Ginkgo Baby

Hmm, come to think of it, I had other competing ideas for this particular toy that I should have sorted through but didn’t at least not consciously.  OK, so now that you are wondering (all 2 of you that have gotten this far in this post) what on earth did she buy?  Quite a build up if I do say so myself.


4.  A Bose Soundlink Wireless Speaker

Yep, that is what I bought in less than 35 minutes and without reading ANY of the 286 customer reviews.   The things that took the longest time in the purchase:  (1) checking a couple of non-Bluetooth alternates; (2) decision on leather or nylon (leather); and (3) remembering my Amazon password.

A small confession, there is a bit more than impulse in play here.  I’ve been perseverating (for it seems like forever or since I got my first iPod) on whether to get a BOSE sound dock.  Every time I’d go to buy one, it just seemed so anchored to me.  Anchored to a place (my home), and quite duplicative of my home entertainment system that does a decent, if not great job, on music.  This little toy, on the other hand, can follow me wherever I might go including from the kitchen to the bedroom (that’s a pretty big deal if you ask me).   I like that versatility.
Gingko Teens

I also recognize a good review when I read one – the NY Times reviewer (David Pogue) pretty much covered all the questions I would have and was reviewing it in tandem with another product and with reference to multiple other products.  Sold enough that I had folded up that section of the paper and tucked it in my bag so that I wouldn’t forget about this cool little product.  

Some 9 hours later, I have this to say:  (1) brilliant Delta and Amazon, kudos to you; (2) it’s a good thing I wasn’t reading a review of flat screen TVs; (3) I wonder which is gonna get to me first – the Lytro camera or the Bose?; and (4) Oh boy, oh boy, i have  two new toys coming my way!

Wednesday, May 9, 2012

Shedding Petals

I was wrong about the tulips -- they survived the cold and the rain of a couple of weeks ago.  Indeed, some had seemingly just emerged....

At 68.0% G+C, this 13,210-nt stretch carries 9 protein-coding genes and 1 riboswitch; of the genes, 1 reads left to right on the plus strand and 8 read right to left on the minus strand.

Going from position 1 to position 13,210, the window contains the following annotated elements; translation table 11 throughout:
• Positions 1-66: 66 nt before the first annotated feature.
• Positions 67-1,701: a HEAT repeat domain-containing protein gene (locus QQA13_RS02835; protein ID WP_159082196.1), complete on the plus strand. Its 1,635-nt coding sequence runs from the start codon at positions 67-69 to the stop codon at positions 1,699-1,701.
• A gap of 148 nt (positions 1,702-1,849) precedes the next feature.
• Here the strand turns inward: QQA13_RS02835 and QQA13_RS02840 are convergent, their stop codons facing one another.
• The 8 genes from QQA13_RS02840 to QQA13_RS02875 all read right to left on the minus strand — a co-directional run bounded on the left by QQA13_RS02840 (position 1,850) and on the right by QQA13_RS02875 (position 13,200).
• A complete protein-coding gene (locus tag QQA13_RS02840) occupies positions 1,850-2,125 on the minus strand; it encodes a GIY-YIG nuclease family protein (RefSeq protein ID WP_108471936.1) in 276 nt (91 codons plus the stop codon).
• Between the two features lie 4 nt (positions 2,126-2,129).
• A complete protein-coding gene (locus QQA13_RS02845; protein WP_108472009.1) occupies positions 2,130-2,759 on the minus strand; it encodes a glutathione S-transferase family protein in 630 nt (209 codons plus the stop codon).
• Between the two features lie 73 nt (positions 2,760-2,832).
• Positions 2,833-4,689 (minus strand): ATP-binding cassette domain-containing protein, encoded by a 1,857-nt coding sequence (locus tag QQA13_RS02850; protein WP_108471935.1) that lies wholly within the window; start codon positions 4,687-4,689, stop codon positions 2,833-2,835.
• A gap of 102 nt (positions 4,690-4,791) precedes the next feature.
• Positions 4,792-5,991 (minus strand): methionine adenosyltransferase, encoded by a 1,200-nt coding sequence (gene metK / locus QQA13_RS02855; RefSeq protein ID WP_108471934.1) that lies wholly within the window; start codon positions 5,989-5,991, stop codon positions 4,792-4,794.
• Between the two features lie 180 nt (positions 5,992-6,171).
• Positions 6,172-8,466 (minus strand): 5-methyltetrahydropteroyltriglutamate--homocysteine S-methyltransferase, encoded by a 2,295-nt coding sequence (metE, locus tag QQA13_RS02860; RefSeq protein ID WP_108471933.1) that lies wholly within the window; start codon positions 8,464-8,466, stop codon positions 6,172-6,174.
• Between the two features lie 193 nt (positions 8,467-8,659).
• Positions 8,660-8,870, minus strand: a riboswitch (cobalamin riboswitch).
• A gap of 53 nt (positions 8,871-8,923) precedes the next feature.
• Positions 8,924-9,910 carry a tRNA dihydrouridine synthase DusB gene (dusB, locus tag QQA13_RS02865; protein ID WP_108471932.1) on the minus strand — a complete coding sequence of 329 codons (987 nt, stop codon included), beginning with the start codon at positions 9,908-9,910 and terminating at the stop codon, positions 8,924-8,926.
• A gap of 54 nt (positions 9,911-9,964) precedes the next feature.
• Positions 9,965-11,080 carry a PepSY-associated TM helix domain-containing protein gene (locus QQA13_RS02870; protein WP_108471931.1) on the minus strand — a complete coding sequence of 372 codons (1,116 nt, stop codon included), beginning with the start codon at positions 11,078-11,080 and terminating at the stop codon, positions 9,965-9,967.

Others, were making a glorious exit this year -- as beautiful in their final unfolding as they had been upon their initial unfurling....











Sunday, May 6, 2012

Empty Mind


African Morning Web
It’s a week later and I’m another plane flying towards home.  This time my TV works and I’m happily watching Law & Order, it’s the perfect show for a mind that appears to have been wiped clean of any coherent thoughts.  My mind, in case you are wondering.   It’s an episode that I’ve seen and the contours of the story are starting to take shape as we round the turn to the side of the show that is owned by Jack McCoy.  If I were a lawyer, he is the lawyer I would want to be.  In the end, they’ll prove that the blond teenage daughter convinced the mentally unstable man to murder her mother.  Law and order – all neatly sewed together  in the space of hour.

It’s been a long week of meetings and corridor confabs.  I’ll be glad to be home and tomorrow I have a spa day planned.  Then, I think, it’s off to DC (I really should confirm that though) for another couple of days of meetings.  Seems unfathomable that I would be hitting the road again so soon but I fear that is what to be.

Back to that seemingly empty mind of mine.  Have you ever thought about how your mind works?   Not about what makes you you or me me but rather about how it all works together.  There are people who spend their lives thinking about and researching this topic.   And then there are those of us who every once in a while pause and wonder – how did I do that?
Follow the Markers